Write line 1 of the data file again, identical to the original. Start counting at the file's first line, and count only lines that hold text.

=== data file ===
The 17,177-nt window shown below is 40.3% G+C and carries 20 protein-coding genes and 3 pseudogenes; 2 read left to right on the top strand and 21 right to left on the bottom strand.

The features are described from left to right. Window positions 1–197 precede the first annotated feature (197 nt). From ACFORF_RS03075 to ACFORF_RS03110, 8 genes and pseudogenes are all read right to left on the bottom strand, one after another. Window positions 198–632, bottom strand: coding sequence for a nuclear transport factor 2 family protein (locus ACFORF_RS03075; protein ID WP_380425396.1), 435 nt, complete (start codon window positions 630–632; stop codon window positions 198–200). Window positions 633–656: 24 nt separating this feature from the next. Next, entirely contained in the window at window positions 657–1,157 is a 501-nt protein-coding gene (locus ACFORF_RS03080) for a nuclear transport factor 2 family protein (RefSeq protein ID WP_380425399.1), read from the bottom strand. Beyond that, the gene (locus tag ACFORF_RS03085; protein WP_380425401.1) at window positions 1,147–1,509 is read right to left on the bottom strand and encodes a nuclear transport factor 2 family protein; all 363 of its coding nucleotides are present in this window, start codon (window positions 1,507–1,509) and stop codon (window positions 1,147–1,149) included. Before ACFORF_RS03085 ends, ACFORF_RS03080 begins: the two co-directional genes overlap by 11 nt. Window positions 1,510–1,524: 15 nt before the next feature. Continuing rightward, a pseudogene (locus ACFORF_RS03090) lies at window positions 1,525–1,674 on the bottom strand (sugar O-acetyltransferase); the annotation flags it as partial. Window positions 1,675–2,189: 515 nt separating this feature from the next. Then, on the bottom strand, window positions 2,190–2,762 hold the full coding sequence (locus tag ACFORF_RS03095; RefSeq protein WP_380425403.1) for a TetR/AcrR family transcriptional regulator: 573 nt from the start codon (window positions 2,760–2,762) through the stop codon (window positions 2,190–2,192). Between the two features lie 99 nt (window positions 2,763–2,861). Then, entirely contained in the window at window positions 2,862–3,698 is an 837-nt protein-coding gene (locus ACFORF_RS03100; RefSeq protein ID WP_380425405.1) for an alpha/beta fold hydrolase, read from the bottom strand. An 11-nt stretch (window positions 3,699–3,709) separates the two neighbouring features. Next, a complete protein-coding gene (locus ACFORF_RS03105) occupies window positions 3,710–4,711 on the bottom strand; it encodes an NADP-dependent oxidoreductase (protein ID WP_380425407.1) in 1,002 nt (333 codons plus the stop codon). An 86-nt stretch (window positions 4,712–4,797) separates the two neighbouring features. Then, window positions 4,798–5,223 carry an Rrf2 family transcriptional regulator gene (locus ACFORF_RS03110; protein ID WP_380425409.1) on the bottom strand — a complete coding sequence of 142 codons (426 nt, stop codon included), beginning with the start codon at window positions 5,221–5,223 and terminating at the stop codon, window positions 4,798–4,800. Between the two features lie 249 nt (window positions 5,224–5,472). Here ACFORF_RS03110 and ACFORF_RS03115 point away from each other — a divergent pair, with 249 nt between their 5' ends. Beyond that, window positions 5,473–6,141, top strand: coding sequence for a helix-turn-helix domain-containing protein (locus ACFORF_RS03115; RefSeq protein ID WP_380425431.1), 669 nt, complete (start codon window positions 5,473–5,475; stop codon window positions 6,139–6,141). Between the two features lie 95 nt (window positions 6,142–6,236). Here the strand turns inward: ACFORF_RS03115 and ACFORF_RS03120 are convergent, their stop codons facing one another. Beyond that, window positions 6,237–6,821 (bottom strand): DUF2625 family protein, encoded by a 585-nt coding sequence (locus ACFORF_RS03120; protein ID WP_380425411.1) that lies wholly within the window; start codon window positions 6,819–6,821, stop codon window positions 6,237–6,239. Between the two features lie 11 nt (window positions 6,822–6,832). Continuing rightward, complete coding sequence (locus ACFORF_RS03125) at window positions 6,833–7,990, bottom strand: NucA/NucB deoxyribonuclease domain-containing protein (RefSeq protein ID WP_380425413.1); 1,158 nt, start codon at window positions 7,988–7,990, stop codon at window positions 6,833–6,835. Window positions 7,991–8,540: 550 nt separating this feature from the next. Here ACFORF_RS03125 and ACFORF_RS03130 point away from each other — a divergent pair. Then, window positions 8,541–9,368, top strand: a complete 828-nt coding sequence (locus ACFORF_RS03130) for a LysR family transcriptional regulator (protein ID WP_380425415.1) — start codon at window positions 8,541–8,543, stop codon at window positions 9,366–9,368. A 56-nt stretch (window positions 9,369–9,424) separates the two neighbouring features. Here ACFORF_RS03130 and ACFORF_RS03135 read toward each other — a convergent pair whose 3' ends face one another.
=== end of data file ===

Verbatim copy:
The 17,177-nt window shown below is 40.3% G+C and carries 20 protein-coding genes and 3 pseudogenes; 2 read left to right on the top strand and 21 right to left on the bottom strand.